Where is Citizen?

Transactional Thinking
Post Its
There are two documents:

- the executive summary

and

- the whole document

Tuesday, October 16, 2012

The Emperor's New Clothes

They hung around in post offices and job centres videoing people interacting with government services, they carried out surveys on the street asking people about the different forms they needed to fill in, they watched people use both paper services and online ones so as to understand what did and didn’t work, there was much angst over why the tax credits forms said on the last page (and in very small print) “also available in large font”, they built tables of what services were used and by who and figured out which services were the most complicated and needed to be joined up, they counted transactions across the whole of central and local government looking for services to take online that would have the most impact...

... and they stitched together technology in an attempt to deliver on a promise that government should be online and joined up, they wrote an entire web site delivery platform from scratch integrating existing search engines and databases, they made sure the engine rendered on mobile devices and, yes, tablets as well as every possible browser the world had ever seen, their deliveries were rapid and iterative and user testing was prevalent throughout with videoed sessions with users (pulled from the street) working with the site (leading to yet more iterative deliveries), they released beta test versions for the public and watched what happened...

... they were a mixed team of civil servants (many borrowed from right across government), contractors and supplier staff, they walked the floor of government in casual gear using macs alongside a restricted network and with all types of the latest smartphones in use, they owned the government's approach to online identity and worked with all of government to deliver authenticated transactions, and they supported the rest of government in their efforts to get services online as well as to recover things that hadn't gone so well …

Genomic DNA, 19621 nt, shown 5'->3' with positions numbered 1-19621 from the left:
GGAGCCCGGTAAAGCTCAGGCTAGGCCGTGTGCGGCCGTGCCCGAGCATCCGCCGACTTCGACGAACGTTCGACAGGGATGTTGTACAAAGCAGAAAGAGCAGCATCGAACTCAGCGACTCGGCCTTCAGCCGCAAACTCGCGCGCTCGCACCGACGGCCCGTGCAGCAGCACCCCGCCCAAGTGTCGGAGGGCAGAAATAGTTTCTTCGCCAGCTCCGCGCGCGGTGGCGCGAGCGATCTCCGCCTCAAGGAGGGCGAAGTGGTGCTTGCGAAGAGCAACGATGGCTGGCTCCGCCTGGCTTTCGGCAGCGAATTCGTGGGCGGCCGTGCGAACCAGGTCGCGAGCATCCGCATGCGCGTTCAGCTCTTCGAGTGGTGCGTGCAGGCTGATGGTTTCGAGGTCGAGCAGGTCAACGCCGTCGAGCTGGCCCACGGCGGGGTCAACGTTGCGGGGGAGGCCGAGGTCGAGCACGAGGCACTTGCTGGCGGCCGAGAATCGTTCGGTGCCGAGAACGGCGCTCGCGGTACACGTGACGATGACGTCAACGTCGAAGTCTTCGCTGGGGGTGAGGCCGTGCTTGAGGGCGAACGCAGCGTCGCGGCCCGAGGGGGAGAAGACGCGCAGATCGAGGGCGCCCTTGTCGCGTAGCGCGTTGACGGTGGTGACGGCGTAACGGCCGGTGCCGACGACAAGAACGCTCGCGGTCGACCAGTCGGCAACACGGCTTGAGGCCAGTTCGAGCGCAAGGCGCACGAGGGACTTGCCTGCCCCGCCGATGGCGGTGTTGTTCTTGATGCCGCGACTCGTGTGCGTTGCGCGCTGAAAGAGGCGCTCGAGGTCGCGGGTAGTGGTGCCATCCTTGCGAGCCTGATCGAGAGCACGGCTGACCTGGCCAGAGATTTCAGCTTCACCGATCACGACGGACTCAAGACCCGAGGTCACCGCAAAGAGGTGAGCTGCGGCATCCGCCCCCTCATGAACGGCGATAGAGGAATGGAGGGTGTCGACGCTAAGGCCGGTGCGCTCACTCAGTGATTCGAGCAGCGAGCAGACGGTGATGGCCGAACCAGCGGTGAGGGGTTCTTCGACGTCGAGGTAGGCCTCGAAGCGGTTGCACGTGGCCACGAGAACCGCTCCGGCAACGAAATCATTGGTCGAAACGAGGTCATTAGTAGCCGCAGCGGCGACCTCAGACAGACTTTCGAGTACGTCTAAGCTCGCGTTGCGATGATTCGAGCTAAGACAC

... and they relentlessly published facts and figures of what they were doing whilst secreting themselves in a building far away from the madding crowds of the rest of Whitehall … and created a single website for all of government that could be accessed from the URL www.gov.uk.

Who am I talking about? 

GDS 2012?  

No, e-Delivery team 2001-2005.

June 2001


We embarked on a similar journey then as the one GDS is on now, though we were under the watchful eye of the e-Envoy (and then the head of the e-Government Unit) rather than the Executive Director, Digital. We too inherited an existing site - ukonline.gov.uk - that didn't quite do what the vision (outlined some years before in a paper called me.gov) had proposed.  We set ourselves the grand aim of transforming the users’ experience of government - yes, a huge focus on the citizen - into something that truly represented 100% online and joined up.   A dozen years ago this was all going on before the words agile, digital by default, user experience and easier
done than said
were coined.   After all, we put men on the moon before any of those words were used so I can’t say that we were breaking even a little bit of new ground.

Watching GDS from afar, it is hard not to see the similarities, but much harder to see the differences. Perhaps that’s because I am at a distance.   We achieved a lot in a short space of time, whether measured in government cycles or geological ages (which are often much the same).  GDS too, appear to be achieving a lot, though separating smoke and mirrors from reality is difficult for an outsider.

We got a lot right - and much of what was done then is still running and is still referred to in government documents published during the Coalition’s term as the best examples of delivery - but we also got a lot wrong.  I'd like to think it balanced out to the positive, but others will be better judges of that than I am.  

I was never sure, back then, whether I was the Emperor and everyone else was really unable to see the wonder that lay before them or whether I really didn’t have any clothes on.

I am fascinated by what I see in GDS now - the diverse people, the agile approach, the focus on delivery, the excitement, the enthusiasm, the arrogance (well, the hubris really) and also the sense (wrapped up in that arrogance) that this is all new and that those who went before are not worth listening to.